Lambert 3Ryan, Johnny. "New Audiences, the Fourth Wall and Extruded Media." A History of the Internet and the Digital Future. 2010: 151-163. SIRS Issues Researcher. Web. 27 June 2012.Film On Demand MLA FORMAT SOURCE The film, DIY explores the burgeoning industry of new media: the internet, and its effecton the big screen and television. The film deals primarily with production companies whodevelop and broadcast their own materials via the World Wide Web. This new medium isbecoming increasingly popular, especially with the YouTube generation, and their viewership issteadily on the rise. These companies are capitalizing on the fast paced, information age, societywe have become, with our need to have information at our fingertips the moment it is happening,not ten minutes ago, but almost, if not, in real time. Some of the new internet programmingproduction companies may have as many as nine hundred channels available to subscribers. I chose to cite this film because it addresses in great detail the main issue of my thesisand the basis for my research paper: anyone can pick up a camera or microphone and produce, orreproduce someone else’s material, for broadcast or publication with little or no backlash, muchless legal consequences. There are no guide lines or restrictions that can be readily applied tomonitor copyrighted material, much less protect original programming, streaming on the internet.Some of these internet production companies are charging for their programming, but most arefree, and many do not even require a website registration. I will use this film reference to support my claim that YouTube used groundbreakingtechnology designed to allow anyone to broadcast themselves on the internet, therefore many ofthese upstart internet production companies are using the same technology that YouTube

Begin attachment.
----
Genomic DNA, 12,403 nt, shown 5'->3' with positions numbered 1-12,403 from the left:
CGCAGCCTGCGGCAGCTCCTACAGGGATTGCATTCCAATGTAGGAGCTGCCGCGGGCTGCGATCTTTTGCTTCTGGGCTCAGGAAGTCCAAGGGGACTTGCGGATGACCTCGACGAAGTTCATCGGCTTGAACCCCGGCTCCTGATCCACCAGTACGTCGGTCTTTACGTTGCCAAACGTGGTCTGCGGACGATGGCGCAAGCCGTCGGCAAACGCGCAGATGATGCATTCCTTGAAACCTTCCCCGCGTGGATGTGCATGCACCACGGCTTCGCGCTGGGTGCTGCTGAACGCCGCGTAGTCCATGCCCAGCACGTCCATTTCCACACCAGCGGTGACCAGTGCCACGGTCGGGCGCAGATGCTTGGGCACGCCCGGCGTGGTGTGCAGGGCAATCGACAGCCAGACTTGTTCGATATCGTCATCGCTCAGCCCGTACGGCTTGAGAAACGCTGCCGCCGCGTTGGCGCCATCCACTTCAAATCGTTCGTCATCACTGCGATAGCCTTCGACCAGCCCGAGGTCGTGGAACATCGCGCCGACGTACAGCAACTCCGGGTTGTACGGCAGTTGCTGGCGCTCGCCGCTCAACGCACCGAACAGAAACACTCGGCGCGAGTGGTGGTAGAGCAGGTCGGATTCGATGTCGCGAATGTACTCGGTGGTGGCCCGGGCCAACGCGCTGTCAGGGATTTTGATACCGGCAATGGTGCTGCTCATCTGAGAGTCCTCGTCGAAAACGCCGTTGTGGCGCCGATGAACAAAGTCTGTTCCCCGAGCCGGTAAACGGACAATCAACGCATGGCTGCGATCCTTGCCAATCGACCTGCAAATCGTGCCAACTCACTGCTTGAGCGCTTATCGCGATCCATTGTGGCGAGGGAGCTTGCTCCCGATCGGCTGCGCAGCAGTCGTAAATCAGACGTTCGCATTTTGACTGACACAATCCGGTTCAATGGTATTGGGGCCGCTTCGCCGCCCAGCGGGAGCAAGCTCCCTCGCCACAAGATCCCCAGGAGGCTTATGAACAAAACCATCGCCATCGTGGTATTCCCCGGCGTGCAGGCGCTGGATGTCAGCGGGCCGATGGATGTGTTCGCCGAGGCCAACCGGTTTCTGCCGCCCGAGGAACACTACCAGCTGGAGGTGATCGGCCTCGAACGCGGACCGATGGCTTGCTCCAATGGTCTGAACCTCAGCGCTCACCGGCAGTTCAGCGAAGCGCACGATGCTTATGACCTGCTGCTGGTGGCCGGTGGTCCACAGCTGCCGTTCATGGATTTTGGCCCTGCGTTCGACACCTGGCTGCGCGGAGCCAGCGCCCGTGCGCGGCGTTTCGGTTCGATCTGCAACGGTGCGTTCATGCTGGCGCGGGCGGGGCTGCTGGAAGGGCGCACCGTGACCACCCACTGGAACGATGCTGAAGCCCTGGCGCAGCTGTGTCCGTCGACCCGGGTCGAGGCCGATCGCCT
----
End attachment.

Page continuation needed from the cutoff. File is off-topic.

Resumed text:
Lambert 4pioneered to monitor who is watching what and when. This tactic is valuable when selling webspace and air time to advertisers, which is where these companies are making the largest amountof their income, if not all, of their income. That being said, if these companies can figure out howto track their viewer’s every move, and are now promoting boxes to add to our televisions so weno longer need cable or satellite, then why are they not able to develop software that will givecredit to artists when they broadcast said artists material? Everyone who picks up a camera orsubmits material to YouTube is not going to have a working knowledge of piracy laws.Nevertheless, ignorance of the law is no excuse in any other aspect of society, so why do weallow it so freely in media?Hard Copy BOOK